Cauley-Stein is a former high school wide receiver who can fly up and down the court for some impressive dunks.
He’s even better as a highlight-reel shot-blocker (2.1 rejections per game last season), especially because he can close the distance to a shooter so quickly.
Doug McDermott is boring only insofar as he’s ridiculously consistent. On the other hand, there isn’t a player in college hoops more likely to turn a game into his personal H-O-R-S-E exhibition.
McDermott, who shoots .548 from the field and .490 (!) from three-point range, swishes shots that other players wouldn’t even get up.
Any fan who wants to see a 40-point game (or more) needs to keep Creighton and its star on their radar.
Not every fan tunes in with the hope of seeing great defense, but nobody makes defense more watchable than Aaron Craft.
The tireless point guard harasses opposing ball-handlers from one end of the floor to the other, pouncing on mistakes like a Labrador bounding after a tennis ball.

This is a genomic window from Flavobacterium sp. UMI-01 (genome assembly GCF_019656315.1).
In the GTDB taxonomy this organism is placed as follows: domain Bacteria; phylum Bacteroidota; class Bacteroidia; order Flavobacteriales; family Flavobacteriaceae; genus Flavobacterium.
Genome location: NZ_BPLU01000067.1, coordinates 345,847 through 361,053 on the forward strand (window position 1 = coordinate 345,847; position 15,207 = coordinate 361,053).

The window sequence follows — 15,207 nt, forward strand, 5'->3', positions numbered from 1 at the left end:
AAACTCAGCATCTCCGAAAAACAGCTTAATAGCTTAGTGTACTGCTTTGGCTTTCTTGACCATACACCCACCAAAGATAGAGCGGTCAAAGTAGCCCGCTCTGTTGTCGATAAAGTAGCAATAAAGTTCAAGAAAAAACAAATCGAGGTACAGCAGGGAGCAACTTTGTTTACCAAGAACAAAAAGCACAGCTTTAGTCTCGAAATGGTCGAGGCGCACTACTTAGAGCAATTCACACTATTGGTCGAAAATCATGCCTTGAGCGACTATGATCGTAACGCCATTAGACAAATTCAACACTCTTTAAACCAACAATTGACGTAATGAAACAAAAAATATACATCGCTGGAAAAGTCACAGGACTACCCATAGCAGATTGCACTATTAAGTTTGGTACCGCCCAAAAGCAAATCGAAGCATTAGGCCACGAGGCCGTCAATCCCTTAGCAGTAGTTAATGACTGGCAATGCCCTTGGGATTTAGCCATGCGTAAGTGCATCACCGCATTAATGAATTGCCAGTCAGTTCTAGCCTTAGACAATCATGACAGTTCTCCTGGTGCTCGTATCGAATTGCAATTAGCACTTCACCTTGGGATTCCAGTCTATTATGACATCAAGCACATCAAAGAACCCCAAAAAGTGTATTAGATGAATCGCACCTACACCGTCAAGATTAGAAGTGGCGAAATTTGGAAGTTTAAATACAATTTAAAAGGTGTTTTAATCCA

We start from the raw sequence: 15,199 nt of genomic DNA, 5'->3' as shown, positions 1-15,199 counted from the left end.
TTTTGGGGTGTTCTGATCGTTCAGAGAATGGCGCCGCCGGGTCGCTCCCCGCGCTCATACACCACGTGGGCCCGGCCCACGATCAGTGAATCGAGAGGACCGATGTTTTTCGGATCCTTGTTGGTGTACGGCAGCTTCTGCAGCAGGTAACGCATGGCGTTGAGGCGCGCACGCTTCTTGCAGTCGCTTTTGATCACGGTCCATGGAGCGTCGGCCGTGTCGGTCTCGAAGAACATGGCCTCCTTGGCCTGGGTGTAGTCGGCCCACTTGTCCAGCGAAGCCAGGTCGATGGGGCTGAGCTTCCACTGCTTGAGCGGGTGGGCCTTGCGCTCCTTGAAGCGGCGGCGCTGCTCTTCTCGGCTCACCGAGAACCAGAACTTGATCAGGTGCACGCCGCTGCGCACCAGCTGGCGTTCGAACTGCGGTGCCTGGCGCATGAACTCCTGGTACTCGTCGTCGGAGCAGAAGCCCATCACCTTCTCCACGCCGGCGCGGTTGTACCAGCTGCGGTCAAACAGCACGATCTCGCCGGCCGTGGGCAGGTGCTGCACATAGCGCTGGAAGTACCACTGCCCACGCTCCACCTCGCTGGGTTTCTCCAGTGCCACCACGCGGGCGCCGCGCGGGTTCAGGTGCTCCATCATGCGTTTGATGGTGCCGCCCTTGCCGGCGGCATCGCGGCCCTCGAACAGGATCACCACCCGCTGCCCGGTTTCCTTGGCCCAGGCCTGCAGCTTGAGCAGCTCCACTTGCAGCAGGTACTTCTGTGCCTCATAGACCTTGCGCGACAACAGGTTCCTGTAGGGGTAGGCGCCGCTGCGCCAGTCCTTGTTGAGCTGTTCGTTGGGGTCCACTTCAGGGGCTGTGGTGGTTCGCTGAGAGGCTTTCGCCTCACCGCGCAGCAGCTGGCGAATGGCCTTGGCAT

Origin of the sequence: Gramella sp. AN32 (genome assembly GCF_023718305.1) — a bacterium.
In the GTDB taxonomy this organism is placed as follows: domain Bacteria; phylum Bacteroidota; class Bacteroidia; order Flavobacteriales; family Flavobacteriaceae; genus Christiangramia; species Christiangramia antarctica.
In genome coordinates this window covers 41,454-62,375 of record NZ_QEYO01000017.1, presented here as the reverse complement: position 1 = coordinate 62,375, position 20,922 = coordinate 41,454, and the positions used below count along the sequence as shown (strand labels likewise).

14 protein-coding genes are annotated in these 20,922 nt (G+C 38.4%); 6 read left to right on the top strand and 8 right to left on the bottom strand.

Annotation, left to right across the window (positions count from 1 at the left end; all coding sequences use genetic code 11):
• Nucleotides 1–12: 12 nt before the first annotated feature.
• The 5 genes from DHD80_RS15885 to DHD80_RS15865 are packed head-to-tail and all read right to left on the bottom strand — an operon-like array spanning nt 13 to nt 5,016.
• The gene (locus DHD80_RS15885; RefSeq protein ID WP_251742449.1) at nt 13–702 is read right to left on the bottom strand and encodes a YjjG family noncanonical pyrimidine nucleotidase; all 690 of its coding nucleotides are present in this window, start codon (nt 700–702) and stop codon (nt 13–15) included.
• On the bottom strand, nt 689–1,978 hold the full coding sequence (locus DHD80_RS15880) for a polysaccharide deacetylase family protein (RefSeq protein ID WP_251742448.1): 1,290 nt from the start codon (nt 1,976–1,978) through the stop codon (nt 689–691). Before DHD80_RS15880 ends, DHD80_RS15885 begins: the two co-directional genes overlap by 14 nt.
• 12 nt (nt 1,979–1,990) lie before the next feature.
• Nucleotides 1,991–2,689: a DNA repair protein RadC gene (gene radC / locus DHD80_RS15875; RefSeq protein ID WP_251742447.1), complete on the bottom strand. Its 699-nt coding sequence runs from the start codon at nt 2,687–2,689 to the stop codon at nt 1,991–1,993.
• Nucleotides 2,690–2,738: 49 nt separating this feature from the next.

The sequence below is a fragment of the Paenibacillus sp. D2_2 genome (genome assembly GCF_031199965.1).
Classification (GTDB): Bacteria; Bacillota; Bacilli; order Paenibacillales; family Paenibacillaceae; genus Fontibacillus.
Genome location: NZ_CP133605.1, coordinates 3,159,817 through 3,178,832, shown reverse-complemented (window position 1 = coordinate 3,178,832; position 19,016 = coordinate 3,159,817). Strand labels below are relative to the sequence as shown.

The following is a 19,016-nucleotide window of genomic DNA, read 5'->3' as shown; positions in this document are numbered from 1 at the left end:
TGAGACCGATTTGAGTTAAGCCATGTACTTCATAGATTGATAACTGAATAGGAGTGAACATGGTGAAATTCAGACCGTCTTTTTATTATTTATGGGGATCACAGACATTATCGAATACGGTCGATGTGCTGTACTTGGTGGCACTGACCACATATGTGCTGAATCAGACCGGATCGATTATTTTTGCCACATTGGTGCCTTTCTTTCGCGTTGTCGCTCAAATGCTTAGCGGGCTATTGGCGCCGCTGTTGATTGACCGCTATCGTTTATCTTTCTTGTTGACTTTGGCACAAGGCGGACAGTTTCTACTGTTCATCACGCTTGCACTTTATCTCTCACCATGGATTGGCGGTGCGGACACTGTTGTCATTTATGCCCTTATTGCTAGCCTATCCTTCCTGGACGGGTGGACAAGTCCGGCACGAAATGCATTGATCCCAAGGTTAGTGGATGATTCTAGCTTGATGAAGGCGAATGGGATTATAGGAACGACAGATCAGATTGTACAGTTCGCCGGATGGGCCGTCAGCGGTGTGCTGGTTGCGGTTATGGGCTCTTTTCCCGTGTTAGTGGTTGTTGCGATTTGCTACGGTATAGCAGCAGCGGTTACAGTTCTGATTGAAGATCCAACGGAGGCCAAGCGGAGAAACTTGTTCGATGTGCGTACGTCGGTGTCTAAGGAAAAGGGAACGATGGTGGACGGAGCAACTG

Craft is building a reputation as a big-time clutch performer after a junior year highlighted by his game-winning trey against Iowa State in the NCAA tournament.
He also serves up some of the best alley-oop passes around, a skill that will provide plenty of highlights for the likes of LaQuinton Ross and Sam Thompson next season.
Although he’s a small forward rather than a shooting guard, Andrew Wiggins is the spiritual successor to Jayhawks scoring leader Ben McLemore.
Not only can the freshman fire up the crowd with one-man scoring runs, but he can do it with style to spare.